The Boston Globe reports a new variation on geocache called letterboxing.
The plan is to leave messages with clues to the next box in the woods.
If letterboxers find a box they leave behind written messages and, using artistically carved stamps, their own personal emblems. They also use a stamp provided in the box to mark the journals they carry, giving them a record of another successful quest.
Letterboxing traces its roots back 150 years. The legend, according to Letterboxing North America, is that in 1854 a gentleman simply left his calling card in a bottle by a remote pool on the moors of Dartmoor, in England. The calling card evolved into a unique signature stamp. Today there are thousands of letterboxes hidden in what is now Dartmoor National Park.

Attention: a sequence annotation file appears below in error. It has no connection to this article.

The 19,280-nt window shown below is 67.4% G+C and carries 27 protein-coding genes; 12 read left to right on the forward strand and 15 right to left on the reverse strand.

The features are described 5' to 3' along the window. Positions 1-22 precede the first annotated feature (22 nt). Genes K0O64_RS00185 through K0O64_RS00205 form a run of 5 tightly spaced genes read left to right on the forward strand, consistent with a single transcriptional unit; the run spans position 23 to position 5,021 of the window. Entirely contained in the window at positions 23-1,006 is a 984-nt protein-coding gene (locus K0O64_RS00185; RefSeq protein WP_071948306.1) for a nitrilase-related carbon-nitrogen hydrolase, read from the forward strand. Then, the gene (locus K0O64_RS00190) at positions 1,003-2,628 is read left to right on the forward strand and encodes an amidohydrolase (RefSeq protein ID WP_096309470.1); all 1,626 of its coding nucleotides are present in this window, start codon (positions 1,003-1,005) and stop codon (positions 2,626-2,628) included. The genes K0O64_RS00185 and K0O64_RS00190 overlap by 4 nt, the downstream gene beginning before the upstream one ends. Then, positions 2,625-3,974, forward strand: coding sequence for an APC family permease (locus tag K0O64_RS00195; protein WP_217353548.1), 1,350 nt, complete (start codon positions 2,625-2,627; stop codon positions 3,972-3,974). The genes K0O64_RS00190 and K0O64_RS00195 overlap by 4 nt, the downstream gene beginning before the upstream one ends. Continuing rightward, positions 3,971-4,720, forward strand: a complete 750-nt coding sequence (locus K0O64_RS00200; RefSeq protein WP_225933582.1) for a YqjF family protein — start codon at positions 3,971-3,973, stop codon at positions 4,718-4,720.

Enthusiasts trace the beginning of letterboxing in America to the publication of an article in Smithsonian magazine in 1998 about the hobby in England, but it started slowly in the United States and remains somewhat obscure.
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